Each year, in the U.S. and around the globe, earthquakes, storms, volcanic eruptions and other natural disasters claim lives and leave thousands displaced. They destroy property, devastate communities and strain social systems ranging from healthcare to food supplies.
From 2008–2018, natural disasters caused $850 billion of economic losses in the U.S. and $1.5 trillion around the world. In 2017 alone, wildfires raged in California while Hurricane Harvey flooded parts of Texas, Hurricane Irma carved a path of destruction through the Southeast, and Hurricane Maria devastated Puerto Rico, the U.S. Virgin Islands and Dominica. Of the disasters that struck that year, 16 cost the U.S. a total of $306 billion.
NSF supports researchers studying hurricanes, floods, wildfires, earthquakes, coastal erosion, severe thunderstorms and tornadoes, volcanoes, space weather disruption of the power grid, and more.
This September saw another reminder of the danger that disasters pose as Hurricane Dorian tore through the Bahamas, leaving scores dead and thousands homeless before sweeping up the U.S. East Coast and into Eastern Canada.
Natural disasters can’t be stopped. But for decades, researchers supported by the National Science Foundation have worked to find ways to minimize their impact. In partnership with other federal agencies and institutions, NSF supports researchers studying hurricanes, floods, wildfires, earthquakes, coastal erosion, severe thunderstorms and tornadoes, volcanoes, space weather disruption of the power grid, and more.
This month, #BroughtToYouByNSF is highlighting that work.
NSF supports researchers who work to improve disaster forecasting — including weather and seismic events. NSF-funded scientists model disaster scenarios and study how humans respond when disasters strike. They invent new tools to improve disaster preparedness and response, from advanced computer simulations to platforms that can recreate extreme conditions such as quaking ground or high winds on a laboratory scale.
And when disasters strike, NSF–funded researchers are there. NSF rapid response grants support researchers going to disaster zones to collect information that provides clues for dealing with future catastrophes.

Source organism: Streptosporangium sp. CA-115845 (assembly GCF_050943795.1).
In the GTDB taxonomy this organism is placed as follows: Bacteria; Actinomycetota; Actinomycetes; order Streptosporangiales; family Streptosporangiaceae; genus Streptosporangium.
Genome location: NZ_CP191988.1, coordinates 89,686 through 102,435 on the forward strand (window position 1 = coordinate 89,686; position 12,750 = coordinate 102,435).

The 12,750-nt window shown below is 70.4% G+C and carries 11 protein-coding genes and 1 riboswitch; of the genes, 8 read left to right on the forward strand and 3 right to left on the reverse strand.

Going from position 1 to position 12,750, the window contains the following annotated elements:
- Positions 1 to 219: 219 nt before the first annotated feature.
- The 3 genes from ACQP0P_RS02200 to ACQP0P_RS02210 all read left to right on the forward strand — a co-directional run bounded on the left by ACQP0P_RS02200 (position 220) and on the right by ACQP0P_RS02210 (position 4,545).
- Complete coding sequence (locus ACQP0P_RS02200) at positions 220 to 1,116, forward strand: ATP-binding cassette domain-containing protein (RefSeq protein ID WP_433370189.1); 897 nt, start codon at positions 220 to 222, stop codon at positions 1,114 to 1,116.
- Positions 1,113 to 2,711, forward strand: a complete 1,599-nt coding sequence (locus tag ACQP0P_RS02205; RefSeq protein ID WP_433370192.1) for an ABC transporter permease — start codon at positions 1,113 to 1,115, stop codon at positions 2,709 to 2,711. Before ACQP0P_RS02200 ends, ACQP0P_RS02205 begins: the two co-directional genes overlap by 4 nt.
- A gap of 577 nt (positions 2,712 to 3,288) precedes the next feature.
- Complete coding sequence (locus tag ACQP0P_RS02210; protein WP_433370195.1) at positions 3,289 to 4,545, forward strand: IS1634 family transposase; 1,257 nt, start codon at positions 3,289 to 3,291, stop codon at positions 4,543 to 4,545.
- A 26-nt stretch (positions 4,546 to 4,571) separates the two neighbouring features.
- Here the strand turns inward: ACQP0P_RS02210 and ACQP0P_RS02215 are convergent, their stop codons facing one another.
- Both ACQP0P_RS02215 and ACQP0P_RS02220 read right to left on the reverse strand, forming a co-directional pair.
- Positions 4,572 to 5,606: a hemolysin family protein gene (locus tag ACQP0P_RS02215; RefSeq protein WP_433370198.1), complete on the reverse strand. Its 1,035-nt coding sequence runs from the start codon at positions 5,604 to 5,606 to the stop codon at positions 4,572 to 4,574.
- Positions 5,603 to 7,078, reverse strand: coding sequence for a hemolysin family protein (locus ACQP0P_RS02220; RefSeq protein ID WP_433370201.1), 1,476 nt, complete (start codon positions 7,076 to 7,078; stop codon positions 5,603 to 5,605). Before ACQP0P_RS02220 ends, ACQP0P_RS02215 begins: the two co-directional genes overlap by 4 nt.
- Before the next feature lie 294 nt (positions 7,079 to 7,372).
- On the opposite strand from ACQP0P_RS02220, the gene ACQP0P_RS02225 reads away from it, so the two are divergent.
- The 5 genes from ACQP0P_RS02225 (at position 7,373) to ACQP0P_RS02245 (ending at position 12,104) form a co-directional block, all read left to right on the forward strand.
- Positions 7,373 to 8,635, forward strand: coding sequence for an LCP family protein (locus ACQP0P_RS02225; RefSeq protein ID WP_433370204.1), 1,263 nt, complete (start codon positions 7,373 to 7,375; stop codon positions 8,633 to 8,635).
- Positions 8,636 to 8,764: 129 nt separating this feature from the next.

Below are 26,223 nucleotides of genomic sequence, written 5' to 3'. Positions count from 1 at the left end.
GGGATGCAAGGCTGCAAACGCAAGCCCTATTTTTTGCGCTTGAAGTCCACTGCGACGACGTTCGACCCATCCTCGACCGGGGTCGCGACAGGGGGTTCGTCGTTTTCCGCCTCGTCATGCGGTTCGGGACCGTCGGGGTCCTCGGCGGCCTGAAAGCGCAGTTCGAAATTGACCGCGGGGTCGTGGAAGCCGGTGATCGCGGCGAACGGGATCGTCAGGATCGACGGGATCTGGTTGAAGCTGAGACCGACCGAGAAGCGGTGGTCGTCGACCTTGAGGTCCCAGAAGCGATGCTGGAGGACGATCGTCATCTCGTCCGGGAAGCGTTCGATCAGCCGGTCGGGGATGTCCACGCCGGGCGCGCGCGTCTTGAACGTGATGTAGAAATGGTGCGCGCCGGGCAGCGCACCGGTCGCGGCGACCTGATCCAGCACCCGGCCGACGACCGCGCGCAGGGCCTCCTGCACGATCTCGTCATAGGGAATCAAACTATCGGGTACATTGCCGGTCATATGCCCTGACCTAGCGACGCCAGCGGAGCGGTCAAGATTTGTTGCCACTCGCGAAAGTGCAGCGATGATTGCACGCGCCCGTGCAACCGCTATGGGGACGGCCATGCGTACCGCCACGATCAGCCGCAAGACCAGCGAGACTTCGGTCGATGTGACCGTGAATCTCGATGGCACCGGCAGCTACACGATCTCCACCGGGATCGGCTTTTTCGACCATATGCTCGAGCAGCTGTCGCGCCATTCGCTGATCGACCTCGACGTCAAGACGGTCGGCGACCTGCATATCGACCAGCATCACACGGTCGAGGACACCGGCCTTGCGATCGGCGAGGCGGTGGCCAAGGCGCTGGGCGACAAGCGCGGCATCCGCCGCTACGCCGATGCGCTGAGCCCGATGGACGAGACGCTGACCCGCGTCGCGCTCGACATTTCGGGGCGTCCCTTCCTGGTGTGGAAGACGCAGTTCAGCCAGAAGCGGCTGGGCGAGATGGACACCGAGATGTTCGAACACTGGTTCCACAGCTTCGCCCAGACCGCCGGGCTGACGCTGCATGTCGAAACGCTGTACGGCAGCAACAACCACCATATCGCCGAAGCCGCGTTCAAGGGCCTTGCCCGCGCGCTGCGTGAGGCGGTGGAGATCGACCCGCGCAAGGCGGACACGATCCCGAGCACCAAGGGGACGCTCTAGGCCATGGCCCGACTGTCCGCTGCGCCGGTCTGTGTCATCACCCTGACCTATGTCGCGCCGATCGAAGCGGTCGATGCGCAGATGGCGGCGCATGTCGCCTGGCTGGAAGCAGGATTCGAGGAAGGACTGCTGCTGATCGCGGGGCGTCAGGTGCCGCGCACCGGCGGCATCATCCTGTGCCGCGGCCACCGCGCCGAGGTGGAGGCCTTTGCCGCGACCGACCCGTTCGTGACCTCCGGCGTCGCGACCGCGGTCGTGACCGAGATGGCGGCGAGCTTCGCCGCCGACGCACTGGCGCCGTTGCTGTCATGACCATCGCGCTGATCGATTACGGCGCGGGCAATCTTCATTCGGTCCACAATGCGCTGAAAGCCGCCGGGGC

Projects supported by NSF ask questions that go beyond a disaster’s immediate impact, exploring the long–term ecological costs of extreme events. What happens to plant and animal communities when their populations wash away? What happens to coral reefs when they’re crushed by waves and flooded with freshwater runoff? What happens to plant pollination when bee habitats have been destroyed?
Examples of critical NSF–supported findings abound. In the 60 hours before Hurricane Irma made landfall in Florida, NSF–funded researchers surveyed more than 1,600 Floridians to better understand what drives decisions to go or stay in the face of an oncoming disaster. They found that people took actions based largely on personal factors, not the recommendations of emergency response agencies — and the collection of these data will help shape new disaster response efforts and communications.
Flooding is the most common natural disaster. An NSF–funded collaboration among social scientists, engineers and ecologists is creating open source technologies to better understand floodplain ecology. This research will help build communities with hazard–resilient infrastructure and ready–to–go disaster response processes.
When Villarrica, a volcano in south–central Chile erupted in 2015 and prompted evacuations of nearby communities, NSF–supported researchers were there. They recorded “infrasound,” the low–frequency tones volcanoes produce. Based on the characteristics of these sound waves, researchers can now monitor and study volcanoes from a safe distance. The results could help save the lives and property of those near active volcanoes.
In an earthquake, structures are subject to extreme forces that can cause extensive damage. NSF–funded researchers are investigating the performance of infrastructure designed to survive earthquakes with minimal damage, requiring only minor repairs. This new infrastructure could save millions of dollars and countless lives, the ultimate goal of NSF’s natural hazards–related programs.
Through research across fields from engineering and ecology to geosciences and social sciences, NSF is supporting the creation of tools and techniques that will save lives and protect property. Disaster preparedness — Brought to You by NSF.